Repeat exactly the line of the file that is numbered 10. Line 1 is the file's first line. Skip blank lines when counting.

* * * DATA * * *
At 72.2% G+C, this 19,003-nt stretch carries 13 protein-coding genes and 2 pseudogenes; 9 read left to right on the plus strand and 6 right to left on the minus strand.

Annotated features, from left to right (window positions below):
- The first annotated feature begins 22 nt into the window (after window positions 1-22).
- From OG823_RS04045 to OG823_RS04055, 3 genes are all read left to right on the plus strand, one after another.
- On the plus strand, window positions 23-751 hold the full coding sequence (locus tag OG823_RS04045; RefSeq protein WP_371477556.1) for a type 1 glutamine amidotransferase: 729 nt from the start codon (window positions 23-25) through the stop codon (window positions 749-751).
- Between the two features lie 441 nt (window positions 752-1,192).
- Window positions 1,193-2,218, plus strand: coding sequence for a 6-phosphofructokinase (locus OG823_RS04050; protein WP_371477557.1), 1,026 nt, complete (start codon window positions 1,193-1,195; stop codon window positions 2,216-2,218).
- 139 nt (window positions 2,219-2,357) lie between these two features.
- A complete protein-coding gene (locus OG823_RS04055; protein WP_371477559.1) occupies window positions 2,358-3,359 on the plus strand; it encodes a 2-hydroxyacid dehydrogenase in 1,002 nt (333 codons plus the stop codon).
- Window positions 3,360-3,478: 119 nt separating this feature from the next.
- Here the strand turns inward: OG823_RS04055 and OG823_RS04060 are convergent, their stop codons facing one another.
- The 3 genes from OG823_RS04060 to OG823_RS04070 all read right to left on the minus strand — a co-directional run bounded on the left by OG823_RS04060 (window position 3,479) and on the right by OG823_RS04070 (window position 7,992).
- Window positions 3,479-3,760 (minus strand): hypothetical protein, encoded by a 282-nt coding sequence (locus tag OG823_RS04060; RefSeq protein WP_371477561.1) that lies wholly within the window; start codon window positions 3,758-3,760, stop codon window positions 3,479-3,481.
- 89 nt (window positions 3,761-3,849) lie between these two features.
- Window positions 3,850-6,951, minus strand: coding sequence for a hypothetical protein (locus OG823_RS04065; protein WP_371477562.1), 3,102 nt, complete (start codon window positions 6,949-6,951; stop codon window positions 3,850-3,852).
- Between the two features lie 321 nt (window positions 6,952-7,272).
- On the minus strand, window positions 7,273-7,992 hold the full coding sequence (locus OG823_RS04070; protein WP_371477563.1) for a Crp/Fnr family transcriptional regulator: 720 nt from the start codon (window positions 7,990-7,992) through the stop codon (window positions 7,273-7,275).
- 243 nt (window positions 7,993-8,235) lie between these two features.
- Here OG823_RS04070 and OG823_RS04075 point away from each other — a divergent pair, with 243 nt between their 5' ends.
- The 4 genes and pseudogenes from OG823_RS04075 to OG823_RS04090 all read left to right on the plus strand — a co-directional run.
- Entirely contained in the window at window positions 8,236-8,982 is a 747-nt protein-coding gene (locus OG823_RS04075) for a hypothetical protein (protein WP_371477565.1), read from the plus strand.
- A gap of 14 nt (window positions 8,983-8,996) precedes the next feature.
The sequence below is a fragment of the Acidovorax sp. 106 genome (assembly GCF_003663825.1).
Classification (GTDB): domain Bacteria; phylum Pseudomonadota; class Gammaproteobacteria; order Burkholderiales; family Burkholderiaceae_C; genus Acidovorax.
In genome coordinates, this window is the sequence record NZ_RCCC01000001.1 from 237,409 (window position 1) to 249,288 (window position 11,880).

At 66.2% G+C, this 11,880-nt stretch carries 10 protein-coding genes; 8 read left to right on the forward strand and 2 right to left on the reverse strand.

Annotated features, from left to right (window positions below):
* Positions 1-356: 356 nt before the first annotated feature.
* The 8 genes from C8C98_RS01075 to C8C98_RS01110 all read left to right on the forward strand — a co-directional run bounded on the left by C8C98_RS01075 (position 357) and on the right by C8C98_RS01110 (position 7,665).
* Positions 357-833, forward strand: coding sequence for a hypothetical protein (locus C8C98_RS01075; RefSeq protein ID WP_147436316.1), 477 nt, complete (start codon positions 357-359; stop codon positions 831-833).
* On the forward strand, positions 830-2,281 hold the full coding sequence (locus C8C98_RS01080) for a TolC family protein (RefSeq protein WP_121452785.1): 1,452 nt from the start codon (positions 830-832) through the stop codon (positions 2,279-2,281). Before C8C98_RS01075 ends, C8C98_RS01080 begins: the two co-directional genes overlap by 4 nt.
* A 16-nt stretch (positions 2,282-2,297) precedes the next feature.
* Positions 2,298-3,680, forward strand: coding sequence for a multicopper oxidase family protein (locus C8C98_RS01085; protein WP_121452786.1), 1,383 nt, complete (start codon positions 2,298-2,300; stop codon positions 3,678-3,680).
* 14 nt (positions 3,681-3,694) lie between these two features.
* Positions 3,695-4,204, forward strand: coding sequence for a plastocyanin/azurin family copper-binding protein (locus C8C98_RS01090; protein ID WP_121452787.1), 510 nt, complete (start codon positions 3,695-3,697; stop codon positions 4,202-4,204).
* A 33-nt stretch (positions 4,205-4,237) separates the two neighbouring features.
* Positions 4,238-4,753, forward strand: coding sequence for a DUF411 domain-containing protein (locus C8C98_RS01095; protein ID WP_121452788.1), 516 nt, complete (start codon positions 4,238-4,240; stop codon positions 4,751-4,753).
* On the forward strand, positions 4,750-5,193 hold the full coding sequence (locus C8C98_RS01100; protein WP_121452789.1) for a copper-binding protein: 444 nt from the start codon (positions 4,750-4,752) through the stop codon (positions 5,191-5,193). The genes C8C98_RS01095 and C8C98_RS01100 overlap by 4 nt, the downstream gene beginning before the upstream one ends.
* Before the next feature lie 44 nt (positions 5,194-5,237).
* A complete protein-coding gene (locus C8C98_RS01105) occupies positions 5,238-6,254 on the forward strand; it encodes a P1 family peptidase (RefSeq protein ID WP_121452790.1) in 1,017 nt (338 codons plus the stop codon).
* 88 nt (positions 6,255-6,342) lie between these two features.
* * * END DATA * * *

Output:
- Window positions 3,360-3,478: 119 nt separating this feature from the next.